• Anterior, posterior and lateral aspects of the thigh (especially left sided)
    • Medial-posterior aspect of the knee
    • Soles of the feet

    I was able to feel the nodules on Dr. St. Amand’s patients and most were very obvious. I can best describe them as what the normal person would call a ‘knot in the muscle’. Put your hands in between your neck and shoulder then squeeze. Do you feel that hard lump in you shoulder? Well, that is probably a nodule.

    Dr. St. Amand and I blindly drew up body maps of the same patients and after 2 days of palpating I was able to create comparable maps to his. Seeing and feeling the difference between treated and non-treating patients was significant.

    The support of the Guaifenesin Protocol results in a reduction in the number and size of nodules in Dr. St. Amand’s patients which helps to guide the dosage and disease progression. Read “PART II: GUAIFENESIN PROTOCOL” to see the explanations and mechanism behind Dr. St. Amand’s success with Guaifenesin.

    An example of nodules found in a patient with Fibromyalgia.

    An example of nodules found in a patient with Fibromyalgia.

    The map above is similar to my own. It may appear that I have Fibromyalgia based on the wide spread distribution of nodules (note the classic left thigh pattern) but the body map is only part of the Fibromyalgia diagnosis. The other considerations besides muscular pains and nodules are the following systemic symptoms:

    Fatigue Sugar cravings Dizziness Restless legs Bladder infection
    Irritability Salt cravings Faintness Leg cramps Weight changes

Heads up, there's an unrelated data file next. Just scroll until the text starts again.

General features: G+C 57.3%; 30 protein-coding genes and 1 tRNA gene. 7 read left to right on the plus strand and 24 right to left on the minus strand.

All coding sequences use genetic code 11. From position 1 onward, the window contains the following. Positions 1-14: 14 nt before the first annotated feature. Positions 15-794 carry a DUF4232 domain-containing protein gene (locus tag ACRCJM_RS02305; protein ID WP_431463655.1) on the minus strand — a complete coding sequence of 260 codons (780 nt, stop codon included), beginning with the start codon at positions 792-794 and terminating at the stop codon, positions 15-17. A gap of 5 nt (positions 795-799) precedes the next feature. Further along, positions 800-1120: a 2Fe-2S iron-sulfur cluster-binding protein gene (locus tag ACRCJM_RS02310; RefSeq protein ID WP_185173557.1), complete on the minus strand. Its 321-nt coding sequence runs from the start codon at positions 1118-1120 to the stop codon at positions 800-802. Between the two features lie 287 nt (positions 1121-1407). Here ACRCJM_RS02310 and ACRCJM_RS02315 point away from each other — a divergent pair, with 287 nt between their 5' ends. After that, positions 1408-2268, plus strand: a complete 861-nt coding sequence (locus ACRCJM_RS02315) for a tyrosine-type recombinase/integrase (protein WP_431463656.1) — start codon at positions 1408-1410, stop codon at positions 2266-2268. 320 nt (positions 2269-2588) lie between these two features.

Nervousness Sweating Blurring vision Gas Brittle nails
    Depression Hunger tremors Irritated eyes Bloating Itching
    Insomnia Palpitations Nasal congestion Constipation Rashes/ hives
    Impaired memory Panic attack Abnormal tastes Diarrhea Neurodermatitis
    Impaired concentration Occipital headaches Ringing ears Dysuria Growing pains
    Anxiety Frontal headaches Numbness Pungent urine Vulvodynia
    Dr. St. Amand, MD Endocrinologist

    Dr. St. Amand, MD Endocrinologist

    Dr. St. Amand’s theory behind the mechanism of Fibromyalgia is very interesting and requires more interest and research. I believe the medical profession is on the brink of discovering the corresponding lab tests to aid in the diagnosis of Fibromyalgia, which in turn will help with successful treatment options.

    I encourage you to return back to my site for PART II: GUAIFENESIN PROTOCOL and visit Dr. St. Amand’s website (www.fibromyalgiatreatment.com).


    Please note that the information in this post represents Dr. St. Amand’s theories and I may not agree completely with them.  As health practitioners and patients interested in learning about optimal health, the best we can do is gather as much information as needed to make educated decisions and choices about treatments to pursue.  These experiences only help to further support my journey to becoming a naturopathic doctor and healer, so if you have any clinical pearls or recommendations I would love to hear about them at  info@DrAlisonChen.com.



    1. Bested, A. C. MD, Logan, A. C. ND, Howe, R (2008). Hope and Help for Chronic Fatigue Syndrome and Fibromyalgia, 2e.CumberlandHouse.Illinois,USA.

    2. St. Amand, R. P. MD and Marek, C (2012). What Your Dr May Not Tell You About Fibromyalgia: The Revolutionary Treatment That Can Reverse the Disease of St. Amand, R. Paul, Craig Marek, Claudia 3 Rev Upd Edition on 26 July 2012, 3rd edition. Grand Central Life & Style.New York,USA.

    Keep up-to-date on the latest research for Fibromyalgia and Chronic Fatigue Syndrome by read other related topics:

    Here are my FM/CFS book recommendations from fellow medical colleagues: